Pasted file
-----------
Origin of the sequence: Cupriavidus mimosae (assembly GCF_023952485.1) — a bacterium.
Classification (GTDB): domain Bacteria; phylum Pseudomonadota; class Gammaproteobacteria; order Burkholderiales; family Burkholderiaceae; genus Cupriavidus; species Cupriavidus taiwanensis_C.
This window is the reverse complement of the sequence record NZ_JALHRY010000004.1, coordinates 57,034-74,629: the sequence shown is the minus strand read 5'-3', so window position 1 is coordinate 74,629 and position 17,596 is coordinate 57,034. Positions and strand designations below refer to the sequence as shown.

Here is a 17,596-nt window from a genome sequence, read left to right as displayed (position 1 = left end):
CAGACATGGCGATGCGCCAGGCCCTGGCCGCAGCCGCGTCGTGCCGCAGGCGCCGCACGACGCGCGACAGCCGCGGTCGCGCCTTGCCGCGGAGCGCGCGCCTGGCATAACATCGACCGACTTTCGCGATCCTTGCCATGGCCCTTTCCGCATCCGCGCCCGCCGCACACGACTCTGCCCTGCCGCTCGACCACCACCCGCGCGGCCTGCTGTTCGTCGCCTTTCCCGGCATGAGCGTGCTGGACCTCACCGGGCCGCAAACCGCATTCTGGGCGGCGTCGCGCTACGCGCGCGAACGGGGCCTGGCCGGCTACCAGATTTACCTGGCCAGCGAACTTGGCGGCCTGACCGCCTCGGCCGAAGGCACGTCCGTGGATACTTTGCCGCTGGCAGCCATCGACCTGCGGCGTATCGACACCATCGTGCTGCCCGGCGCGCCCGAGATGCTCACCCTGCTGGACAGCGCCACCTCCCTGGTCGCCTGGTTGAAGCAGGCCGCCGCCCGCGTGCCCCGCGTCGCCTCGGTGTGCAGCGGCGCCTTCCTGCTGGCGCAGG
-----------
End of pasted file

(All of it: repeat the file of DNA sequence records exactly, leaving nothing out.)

Origin of the sequence: Cupriavidus mimosae (assembly GCF_023952485.1) — a bacterium.
Classification (GTDB): domain Bacteria; phylum Pseudomonadota; class Gammaproteobacteria; order Burkholderiales; family Burkholderiaceae; genus Cupriavidus; species Cupriavidus taiwanensis_C.
This window is the reverse complement of the sequence record NZ_JALHRY010000004.1, coordinates 57,034-74,629: the sequence shown is the minus strand read 5'-3', so window position 1 is coordinate 74,629 and position 17,596 is coordinate 57,034. Positions and strand designations below refer to the sequence as shown.

Here is a 17,596-nt window from a genome sequence, read left to right as displayed (position 1 = left end):
CAGACATGGCGATGCGCCAGGCCCTGGCCGCAGCCGCGTCGTGCCGCAGGCGCCGCACGACGCGCGACAGCCGCGGTCGCGCCTTGCCGCGGAGCGCGCGCCTGGCATAACATCGACCGACTTTCGCGATCCTTGCCATGGCCCTTTCCGCATCCGCGCCCGCCGCACACGACTCTGCCCTGCCGCTCGACCACCACCCGCGCGGCCTGCTGTTCGTCGCCTTTCCCGGCATGAGCGTGCTGGACCTCACCGGGCCGCAAACCGCATTCTGGGCGGCGTCGCGCTACGCGCGCGAACGGGGCCTGGCCGGCTACCAGATTTACCTGGCCAGCGAACTTGGCGGCCTGACCGCCTCGGCCGAAGGCACGTCCGTGGATACTTTGCCGCTGGCAGCCATCGACCTGCGGCGTATCGACACCATCGTGCTGCCCGGCGCGCCCGAGATGCTCACCCTGCTGGACAGCGCCACCTCCCTGGTCGCCTGGTTGAAGCAGGCCGCCGCCCGCGTGCCCCGCGTCGCCTCGGTGTGCAGCGGCGCCTTCCTGCTGGCGCAGG